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Where to eat in the Vienna – a food and dining guide

TIME : 2016/2/24 9:48:46

Vienna is without doubt, recognized all around the world for its coffee-house culture. Locals spend hours inside the walls of these informal national institutes to soak up the oasis they call Gemütlichkeit – translating as a happy, peaceful and welcoming place. Austria’s central European location and imperial past means traditional Viennese cuisine contains mixed influences, but the schnitzel remains a firm favourite. Viennese cuisine is the only cuisine in the world to be named after a city too, so that’s saying something!

Local food: The wiener schnitzel is perhaps the most iconic food of Austria, which is huge in Vienna. Thin cuts of meat are covered in bread crumbs and fried, like an escalope. Everyone is after the best schnitzel in town. Not forgetting the sweet apple strudel pastries, which go perfectly hand in hand with Vienna’s real coffee house culture.


Innere Stadt (1st District)


Just inside the ring road, is family run Café Prückel, a firm favorite with the locals due to the Gemütlichkeit atmosphere. This old and traditional coffee house has been running for over 100 years, and is thus one of a few of its kind left. National and international newspapers adorn the tables for customers whilst fresh homemade pastries lure people in. Seating over 100 people outside on the terrace during the summertime, Puckle offers Viennese classics like boiled beef and vegetarian specialities as well as the strudel and historical named coffees like ‘Maria Theresa’.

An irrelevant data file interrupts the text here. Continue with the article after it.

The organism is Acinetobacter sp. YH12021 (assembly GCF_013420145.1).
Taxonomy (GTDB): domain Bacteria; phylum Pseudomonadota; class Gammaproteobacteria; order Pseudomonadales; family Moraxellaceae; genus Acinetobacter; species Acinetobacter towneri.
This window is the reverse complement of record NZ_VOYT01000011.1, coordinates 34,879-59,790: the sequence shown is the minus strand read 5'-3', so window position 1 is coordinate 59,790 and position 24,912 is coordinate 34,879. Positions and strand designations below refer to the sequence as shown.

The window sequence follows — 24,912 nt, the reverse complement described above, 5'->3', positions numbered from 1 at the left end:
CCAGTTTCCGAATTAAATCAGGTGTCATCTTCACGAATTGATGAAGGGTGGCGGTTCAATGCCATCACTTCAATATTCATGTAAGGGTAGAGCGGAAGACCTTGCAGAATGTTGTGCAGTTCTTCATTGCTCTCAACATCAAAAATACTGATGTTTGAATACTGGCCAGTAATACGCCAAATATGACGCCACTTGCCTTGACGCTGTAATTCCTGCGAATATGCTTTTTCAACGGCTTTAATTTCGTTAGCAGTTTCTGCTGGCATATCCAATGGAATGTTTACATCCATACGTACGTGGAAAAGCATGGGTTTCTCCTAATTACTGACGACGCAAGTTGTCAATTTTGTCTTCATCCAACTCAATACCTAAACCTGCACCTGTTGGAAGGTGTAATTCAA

Café Prückel, Stubenring 24, Vienna A-1010.  

Landstrasse (3rd District)


Salm Bräu Klosterbrauerei is a restaurant and a brewery in the 3rd district of Vienna, Landstrasse. The highlights of this restaurant cum brewery, otherwise known as a gastropub, are the famous whisky distillery and the 25 cm long ribs. Salm Bäru also sells its own brewed beers adding that personal and attractive touch. The restaurant is known for its good service and even better large portions of Viennese food, which is still very reasonably priced.


Salm Bräu Klosterbrauerei, Rennweg 8, next to Lower Belvedere Palace, Vienna 1030.  

Widen (4th District)


Just off of the shopping street, are lots of besis (small eateries) wafting the smell of their freshly cooked food towards the hungry shoppers of the nearby markets. There are also lots of cafes and pubs to enjoy people watching from. The Anzengruber restaurant which has a café/ pub atmosphere near to the Naschmarkt, is family run with a small but appetising menu. Try goulash, stuffed peppers and the wiener schnitzel which is popular with the locals and wash it down with the original Czech Budweiser beer.


Anzengruber, Schleifmuhlgasse, Vienna, 1040.  

Neubau (7th District)


Maschu Maschu in the 7th district of Neubau has a great relaxed atmosphere and is known for its quick service, falafels, hummus and salads. Food is reasonably priced and the Middle Eastern and Israeli food is authentic and generous. The menu is varied and it is a great place for a quick bite or a romantic dinner for two. Not forgetting the veggies, Maschu Maschu also does its own version of the Viennese favourite, a veggie schnitzel.


Mashu Mashu, Neubaugasse 20, Vienna A-1070.  

Brunnenmarkt (16th District)


For the best place to get really good Turkish food any time of day, (well until 2am), head to Kent in the 16th district. Keeping up with the culturally diverse food in Vienna, Kent offers authentic Turkish food. In the summer, the garden is one of the prettiest outdoor places to eat in town. Whilst the menu offers everything from breakfast to deserts, it is all available to take away too. Specialties are the ispanaki pide – a long Turkish pizza with sheep’s cheese.


Kent, Brunnengasse 67, Vienna 1160.